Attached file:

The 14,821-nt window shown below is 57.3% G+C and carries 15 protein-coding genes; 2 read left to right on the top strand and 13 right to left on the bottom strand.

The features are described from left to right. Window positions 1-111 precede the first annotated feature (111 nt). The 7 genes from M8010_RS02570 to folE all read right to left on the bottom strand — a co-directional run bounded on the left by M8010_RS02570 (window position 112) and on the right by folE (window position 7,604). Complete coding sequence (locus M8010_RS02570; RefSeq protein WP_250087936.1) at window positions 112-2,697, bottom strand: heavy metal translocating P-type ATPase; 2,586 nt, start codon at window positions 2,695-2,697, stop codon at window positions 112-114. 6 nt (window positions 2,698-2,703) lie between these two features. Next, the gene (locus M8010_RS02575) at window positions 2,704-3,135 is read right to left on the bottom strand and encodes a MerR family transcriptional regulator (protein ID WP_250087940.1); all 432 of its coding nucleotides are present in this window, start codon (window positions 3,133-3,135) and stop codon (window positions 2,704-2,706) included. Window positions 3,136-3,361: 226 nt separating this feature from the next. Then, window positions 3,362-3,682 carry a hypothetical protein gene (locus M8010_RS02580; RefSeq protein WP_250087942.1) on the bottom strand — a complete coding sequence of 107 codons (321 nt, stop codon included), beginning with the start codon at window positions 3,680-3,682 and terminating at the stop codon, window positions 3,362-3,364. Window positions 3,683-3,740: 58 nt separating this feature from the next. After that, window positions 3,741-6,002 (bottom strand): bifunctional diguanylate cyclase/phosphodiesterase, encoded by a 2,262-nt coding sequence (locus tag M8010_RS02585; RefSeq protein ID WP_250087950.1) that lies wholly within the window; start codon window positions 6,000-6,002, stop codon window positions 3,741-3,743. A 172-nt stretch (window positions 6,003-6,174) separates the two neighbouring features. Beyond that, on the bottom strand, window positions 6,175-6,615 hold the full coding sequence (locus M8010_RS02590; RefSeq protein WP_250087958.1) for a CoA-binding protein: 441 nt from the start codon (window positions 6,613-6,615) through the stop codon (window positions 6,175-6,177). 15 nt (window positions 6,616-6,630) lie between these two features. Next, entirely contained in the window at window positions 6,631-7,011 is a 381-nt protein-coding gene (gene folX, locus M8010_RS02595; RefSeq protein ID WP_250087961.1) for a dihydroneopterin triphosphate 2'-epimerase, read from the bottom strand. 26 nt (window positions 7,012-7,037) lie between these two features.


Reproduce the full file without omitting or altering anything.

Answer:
The 14,821-nt window shown below is 57.3% G+C and carries 15 protein-coding genes; 2 read left to right on the top strand and 13 right to left on the bottom strand.

The features are described from left to right. Window positions 1-111 precede the first annotated feature (111 nt). The 7 genes from M8010_RS02570 to folE all read right to left on the bottom strand — a co-directional run bounded on the left by M8010_RS02570 (window position 112) and on the right by folE (window position 7,604). Complete coding sequence (locus M8010_RS02570; RefSeq protein WP_250087936.1) at window positions 112-2,697, bottom strand: heavy metal translocating P-type ATPase; 2,586 nt, start codon at window positions 2,695-2,697, stop codon at window positions 112-114. 6 nt (window positions 2,698-2,703) lie between these two features. Next, the gene (locus M8010_RS02575) at window positions 2,704-3,135 is read right to left on the bottom strand and encodes a MerR family transcriptional regulator (protein ID WP_250087940.1); all 432 of its coding nucleotides are present in this window, start codon (window positions 3,133-3,135) and stop codon (window positions 2,704-2,706) included. Window positions 3,136-3,361: 226 nt separating this feature from the next. Then, window positions 3,362-3,682 carry a hypothetical protein gene (locus M8010_RS02580; RefSeq protein WP_250087942.1) on the bottom strand — a complete coding sequence of 107 codons (321 nt, stop codon included), beginning with the start codon at window positions 3,680-3,682 and terminating at the stop codon, window positions 3,362-3,364. Window positions 3,683-3,740: 58 nt separating this feature from the next. After that, window positions 3,741-6,002 (bottom strand): bifunctional diguanylate cyclase/phosphodiesterase, encoded by a 2,262-nt coding sequence (locus tag M8010_RS02585; RefSeq protein ID WP_250087950.1) that lies wholly within the window; start codon window positions 6,000-6,002, stop codon window positions 3,741-3,743. A 172-nt stretch (window positions 6,003-6,174) separates the two neighbouring features. Beyond that, on the bottom strand, window positions 6,175-6,615 hold the full coding sequence (locus M8010_RS02590; RefSeq protein WP_250087958.1) for a CoA-binding protein: 441 nt from the start codon (window positions 6,613-6,615) through the stop codon (window positions 6,175-6,177). 15 nt (window positions 6,616-6,630) lie between these two features. Next, entirely contained in the window at window positions 6,631-7,011 is a 381-nt protein-coding gene (gene folX, locus M8010_RS02595; RefSeq protein ID WP_250087961.1) for a dihydroneopterin triphosphate 2'-epimerase, read from the bottom strand. 26 nt (window positions 7,012-7,037) lie between these two features.